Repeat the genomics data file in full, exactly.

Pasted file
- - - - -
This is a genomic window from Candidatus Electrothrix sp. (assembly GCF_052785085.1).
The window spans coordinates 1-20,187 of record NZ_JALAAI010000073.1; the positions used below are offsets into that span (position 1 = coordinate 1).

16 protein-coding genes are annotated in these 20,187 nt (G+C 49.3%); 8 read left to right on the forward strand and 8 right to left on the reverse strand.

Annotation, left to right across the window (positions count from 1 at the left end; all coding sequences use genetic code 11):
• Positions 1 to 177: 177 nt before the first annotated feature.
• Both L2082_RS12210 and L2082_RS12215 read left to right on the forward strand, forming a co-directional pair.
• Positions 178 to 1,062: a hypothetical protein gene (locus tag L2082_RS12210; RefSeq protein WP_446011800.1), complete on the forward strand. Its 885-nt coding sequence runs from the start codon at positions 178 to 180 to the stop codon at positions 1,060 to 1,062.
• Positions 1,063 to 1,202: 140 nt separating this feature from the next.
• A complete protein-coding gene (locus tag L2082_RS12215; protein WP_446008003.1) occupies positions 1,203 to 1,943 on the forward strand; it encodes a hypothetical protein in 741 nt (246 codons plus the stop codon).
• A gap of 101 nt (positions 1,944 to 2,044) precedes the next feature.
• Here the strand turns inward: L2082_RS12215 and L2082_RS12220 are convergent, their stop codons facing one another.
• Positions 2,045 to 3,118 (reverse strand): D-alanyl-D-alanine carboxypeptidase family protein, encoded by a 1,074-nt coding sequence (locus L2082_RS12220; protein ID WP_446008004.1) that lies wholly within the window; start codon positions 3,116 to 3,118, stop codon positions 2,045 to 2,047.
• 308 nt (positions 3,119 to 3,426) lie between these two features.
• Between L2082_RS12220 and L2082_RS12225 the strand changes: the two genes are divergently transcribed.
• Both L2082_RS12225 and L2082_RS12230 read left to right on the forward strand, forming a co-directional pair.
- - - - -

This is a genomic window from Candidatus Electrothrix sp. (assembly GCF_052785085.1).
The window spans coordinates 1-20,187 of record NZ_JALAAI010000073.1; the positions used below are offsets into that span (position 1 = coordinate 1).

16 protein-coding genes are annotated in these 20,187 nt (G+C 49.3%); 8 read left to right on the forward strand and 8 right to left on the reverse strand.

Annotation, left to right across the window (positions count from 1 at the left end; all coding sequences use genetic code 11):
• Positions 1 to 177: 177 nt before the first annotated feature.
• Both L2082_RS12210 and L2082_RS12215 read left to right on the forward strand, forming a co-directional pair.
• Positions 178 to 1,062: a hypothetical protein gene (locus tag L2082_RS12210; RefSeq protein WP_446011800.1), complete on the forward strand. Its 885-nt coding sequence runs from the start codon at positions 178 to 180 to the stop codon at positions 1,060 to 1,062.
• Positions 1,063 to 1,202: 140 nt separating this feature from the next.
• A complete protein-coding gene (locus tag L2082_RS12215; protein WP_446008003.1) occupies positions 1,203 to 1,943 on the forward strand; it encodes a hypothetical protein in 741 nt (246 codons plus the stop codon).
• A gap of 101 nt (positions 1,944 to 2,044) precedes the next feature.
• Here the strand turns inward: L2082_RS12215 and L2082_RS12220 are convergent, their stop codons facing one another.
• Positions 2,045 to 3,118 (reverse strand): D-alanyl-D-alanine carboxypeptidase family protein, encoded by a 1,074-nt coding sequence (locus L2082_RS12220; protein ID WP_446008004.1) that lies wholly within the window; start codon positions 3,116 to 3,118, stop codon positions 2,045 to 2,047.
• 308 nt (positions 3,119 to 3,426) lie between these two features.
• Between L2082_RS12220 and L2082_RS12225 the strand changes: the two genes are divergently transcribed.
• Both L2082_RS12225 and L2082_RS12230 read left to right on the forward strand, forming a co-directional pair.